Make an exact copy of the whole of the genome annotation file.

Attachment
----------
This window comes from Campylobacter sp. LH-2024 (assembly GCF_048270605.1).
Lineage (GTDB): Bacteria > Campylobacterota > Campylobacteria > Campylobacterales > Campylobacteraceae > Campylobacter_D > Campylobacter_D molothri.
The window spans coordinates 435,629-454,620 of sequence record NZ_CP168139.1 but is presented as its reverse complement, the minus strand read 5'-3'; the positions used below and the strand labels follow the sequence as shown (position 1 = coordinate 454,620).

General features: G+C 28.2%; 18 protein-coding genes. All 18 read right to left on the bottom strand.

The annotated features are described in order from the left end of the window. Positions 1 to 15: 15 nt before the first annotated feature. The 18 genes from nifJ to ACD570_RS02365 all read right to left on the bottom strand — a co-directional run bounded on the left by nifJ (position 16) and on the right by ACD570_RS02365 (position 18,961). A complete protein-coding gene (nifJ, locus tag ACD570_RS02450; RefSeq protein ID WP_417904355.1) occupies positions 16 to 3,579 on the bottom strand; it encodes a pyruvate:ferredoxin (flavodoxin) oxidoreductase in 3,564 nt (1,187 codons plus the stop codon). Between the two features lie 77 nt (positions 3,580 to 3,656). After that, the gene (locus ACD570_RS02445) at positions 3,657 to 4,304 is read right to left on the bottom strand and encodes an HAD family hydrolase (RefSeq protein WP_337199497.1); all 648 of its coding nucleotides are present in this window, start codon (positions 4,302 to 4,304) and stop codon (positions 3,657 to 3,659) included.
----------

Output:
This window comes from Campylobacter sp. LH-2024 (assembly GCF_048270605.1).
Lineage (GTDB): Bacteria > Campylobacterota > Campylobacteria > Campylobacterales > Campylobacteraceae > Campylobacter_D > Campylobacter_D molothri.
The window spans coordinates 435,629-454,620 of sequence record NZ_CP168139.1 but is presented as its reverse complement, the minus strand read 5'-3'; the positions used below and the strand labels follow the sequence as shown (position 1 = coordinate 454,620).

General features: G+C 28.2%; 18 protein-coding genes. All 18 read right to left on the bottom strand.

The annotated features are described in order from the left end of the window. Positions 1 to 15: 15 nt before the first annotated feature. The 18 genes from nifJ to ACD570_RS02365 all read right to left on the bottom strand — a co-directional run bounded on the left by nifJ (position 16) and on the right by ACD570_RS02365 (position 18,961). A complete protein-coding gene (nifJ, locus tag ACD570_RS02450; RefSeq protein ID WP_417904355.1) occupies positions 16 to 3,579 on the bottom strand; it encodes a pyruvate:ferredoxin (flavodoxin) oxidoreductase in 3,564 nt (1,187 codons plus the stop codon). Between the two features lie 77 nt (positions 3,580 to 3,656). After that, the gene (locus ACD570_RS02445) at positions 3,657 to 4,304 is read right to left on the bottom strand and encodes an HAD family hydrolase (RefSeq protein WP_337199497.1); all 648 of its coding nucleotides are present in this window, start codon (positions 4,302 to 4,304) and stop codon (positions 3,657 to 3,659) included.